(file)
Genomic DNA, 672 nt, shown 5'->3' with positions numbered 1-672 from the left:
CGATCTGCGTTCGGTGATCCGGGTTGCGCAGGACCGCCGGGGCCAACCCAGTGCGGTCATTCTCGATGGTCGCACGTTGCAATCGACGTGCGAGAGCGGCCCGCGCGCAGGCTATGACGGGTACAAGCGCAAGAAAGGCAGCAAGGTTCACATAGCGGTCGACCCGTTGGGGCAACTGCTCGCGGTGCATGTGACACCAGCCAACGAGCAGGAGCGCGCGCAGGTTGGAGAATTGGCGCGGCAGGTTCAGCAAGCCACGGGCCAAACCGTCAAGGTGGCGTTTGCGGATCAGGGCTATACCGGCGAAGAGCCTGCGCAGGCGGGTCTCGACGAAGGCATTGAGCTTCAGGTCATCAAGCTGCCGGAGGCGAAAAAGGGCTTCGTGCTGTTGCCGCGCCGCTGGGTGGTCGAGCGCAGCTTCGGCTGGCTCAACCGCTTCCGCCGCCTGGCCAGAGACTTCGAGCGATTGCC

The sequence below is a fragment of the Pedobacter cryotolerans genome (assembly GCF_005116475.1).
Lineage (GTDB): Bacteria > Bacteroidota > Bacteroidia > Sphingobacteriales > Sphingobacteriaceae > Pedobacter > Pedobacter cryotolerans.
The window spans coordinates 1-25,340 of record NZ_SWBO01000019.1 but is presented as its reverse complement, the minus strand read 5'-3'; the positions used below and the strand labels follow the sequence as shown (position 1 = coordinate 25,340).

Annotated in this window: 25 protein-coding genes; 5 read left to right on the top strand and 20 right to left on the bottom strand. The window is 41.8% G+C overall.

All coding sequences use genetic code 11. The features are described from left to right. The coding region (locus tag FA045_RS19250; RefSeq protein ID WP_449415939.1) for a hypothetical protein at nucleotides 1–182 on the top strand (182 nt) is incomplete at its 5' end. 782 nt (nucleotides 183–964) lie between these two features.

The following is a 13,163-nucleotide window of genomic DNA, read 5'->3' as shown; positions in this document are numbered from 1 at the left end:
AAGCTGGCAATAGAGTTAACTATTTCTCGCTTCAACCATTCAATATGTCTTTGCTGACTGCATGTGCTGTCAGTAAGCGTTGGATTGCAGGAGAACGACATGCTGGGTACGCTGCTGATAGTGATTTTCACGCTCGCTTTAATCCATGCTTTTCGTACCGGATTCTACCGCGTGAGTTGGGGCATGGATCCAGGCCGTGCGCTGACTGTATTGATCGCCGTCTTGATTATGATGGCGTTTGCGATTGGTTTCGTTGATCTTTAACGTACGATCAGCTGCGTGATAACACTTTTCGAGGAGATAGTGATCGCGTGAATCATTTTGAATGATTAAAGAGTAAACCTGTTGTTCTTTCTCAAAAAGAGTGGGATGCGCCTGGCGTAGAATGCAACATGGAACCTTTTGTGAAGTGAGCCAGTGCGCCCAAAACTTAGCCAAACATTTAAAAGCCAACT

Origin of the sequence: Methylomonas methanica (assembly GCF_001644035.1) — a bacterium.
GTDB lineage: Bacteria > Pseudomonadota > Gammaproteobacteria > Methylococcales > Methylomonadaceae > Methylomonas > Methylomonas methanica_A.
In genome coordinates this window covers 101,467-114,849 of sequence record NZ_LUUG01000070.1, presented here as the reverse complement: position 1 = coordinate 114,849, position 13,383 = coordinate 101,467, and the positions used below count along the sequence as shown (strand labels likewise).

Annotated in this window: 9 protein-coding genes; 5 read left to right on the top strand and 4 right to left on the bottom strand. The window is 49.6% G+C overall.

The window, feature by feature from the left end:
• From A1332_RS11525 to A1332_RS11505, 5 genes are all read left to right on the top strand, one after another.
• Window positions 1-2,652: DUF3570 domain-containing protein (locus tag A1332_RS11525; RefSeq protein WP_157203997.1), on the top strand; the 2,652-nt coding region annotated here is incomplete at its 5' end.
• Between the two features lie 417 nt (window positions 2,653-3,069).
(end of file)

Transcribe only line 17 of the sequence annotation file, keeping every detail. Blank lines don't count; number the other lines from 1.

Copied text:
• Between the two features lie 417 nt (window positions 2,653-3,069).